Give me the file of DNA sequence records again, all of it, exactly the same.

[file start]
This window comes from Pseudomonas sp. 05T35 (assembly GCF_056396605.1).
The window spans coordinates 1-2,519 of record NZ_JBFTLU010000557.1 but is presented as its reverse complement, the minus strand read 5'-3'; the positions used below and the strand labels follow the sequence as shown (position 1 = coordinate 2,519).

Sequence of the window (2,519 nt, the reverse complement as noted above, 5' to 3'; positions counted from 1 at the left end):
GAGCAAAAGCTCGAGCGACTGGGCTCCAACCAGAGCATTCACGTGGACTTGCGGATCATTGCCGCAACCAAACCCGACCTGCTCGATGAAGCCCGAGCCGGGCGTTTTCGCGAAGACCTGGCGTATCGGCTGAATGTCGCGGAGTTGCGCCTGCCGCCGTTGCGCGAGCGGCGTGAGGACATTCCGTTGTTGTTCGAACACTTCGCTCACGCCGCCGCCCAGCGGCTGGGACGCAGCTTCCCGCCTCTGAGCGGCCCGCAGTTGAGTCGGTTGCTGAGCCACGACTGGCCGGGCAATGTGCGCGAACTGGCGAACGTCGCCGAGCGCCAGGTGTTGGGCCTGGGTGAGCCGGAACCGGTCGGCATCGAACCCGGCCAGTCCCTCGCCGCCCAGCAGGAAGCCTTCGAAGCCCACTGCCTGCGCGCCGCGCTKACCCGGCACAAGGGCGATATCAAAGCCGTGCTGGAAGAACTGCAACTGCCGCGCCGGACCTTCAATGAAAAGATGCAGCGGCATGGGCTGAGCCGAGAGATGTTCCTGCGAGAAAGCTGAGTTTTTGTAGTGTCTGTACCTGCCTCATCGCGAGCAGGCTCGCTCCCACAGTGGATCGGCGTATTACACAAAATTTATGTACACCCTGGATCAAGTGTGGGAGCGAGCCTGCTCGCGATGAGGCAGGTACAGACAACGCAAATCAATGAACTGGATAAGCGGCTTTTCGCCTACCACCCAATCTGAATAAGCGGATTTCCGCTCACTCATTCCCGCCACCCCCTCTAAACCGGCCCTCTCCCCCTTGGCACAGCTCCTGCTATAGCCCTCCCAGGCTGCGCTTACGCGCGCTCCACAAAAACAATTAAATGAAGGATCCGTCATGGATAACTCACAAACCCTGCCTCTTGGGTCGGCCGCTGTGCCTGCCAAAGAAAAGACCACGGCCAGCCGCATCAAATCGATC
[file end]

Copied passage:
This window comes from Pseudomonas sp. 05T35 (assembly GCF_056396605.1).
The window spans coordinates 1-2,519 of record NZ_JBFTLU010000557.1 but is presented as its reverse complement, the minus strand read 5'-3'; the positions used below and the strand labels follow the sequence as shown (position 1 = coordinate 2,519).

Sequence of the window (2,519 nt, the reverse complement as noted above, 5' to 3'; positions counted from 1 at the left end):
GAGCAAAAGCTCGAGCGACTGGGCTCCAACCAGAGCATTCACGTGGACTTGCGGATCATTGCCGCAACCAAACCCGACCTGCTCGATGAAGCCCGAGCCGGGCGTTTTCGCGAAGACCTGGCGTATCGGCTGAATGTCGCGGAGTTGCGCCTGCCGCCGTTGCGCGAGCGGCGTGAGGACATTCCGTTGTTGTTCGAACACTTCGCTCACGCCGCCGCCCAGCGGCTGGGACGCAGCTTCCCGCCTCTGAGCGGCCCGCAGTTGAGTCGGTTGCTGAGCCACGACTGGCCGGGCAATGTGCGCGAACTGGCGAACGTCGCCGAGCGCCAGGTGTTGGGCCTGGGTGAGCCGGAACCGGTCGGCATCGAACCCGGCCAGTCCCTCGCCGCCCAGCAGGAAGCCTTCGAAGCCCACTGCCTGCGCGCCGCGCTKACCCGGCACAAGGGCGATATCAAAGCCGTGCTGGAAGAACTGCAACTGCCGCGCCGGACCTTCAATGAAAAGATGCAGCGGCATGGGCTGAGCCGAGAGATGTTCCTGCGAGAAAGCTGAGTTTTTGTAGTGTCTGTACCTGCCTCATCGCGAGCAGGCTCGCTCCCACAGTGGATCGGCGTATTACACAAAATTTATGTACACCCTGGATCAAGTGTGGGAGCGAGCCTGCTCGCGATGAGGCAGGTACAGACAACGCAAATCAATGAACTGGATAAGCGGCTTTTCGCCTACCACCCAATCTGAATAAGCGGATTTCCGCTCACTCATTCCCGCCACCCCCTCTAAACCGGCCCTCTCCCCCTTGGCACAGCTCCTGCTATAGCCCTCCCAGGCTGCGCTTACGCGCGCTCCACAAAAACAATTAAATGAAGGATCCGTCATGGATAACTCACAAACCCTGCCTCTTGGGTCGGCCGCTGTGCCTGCCAAAGAAAAGACCACGGCCAGCCGCATCAAATCGATC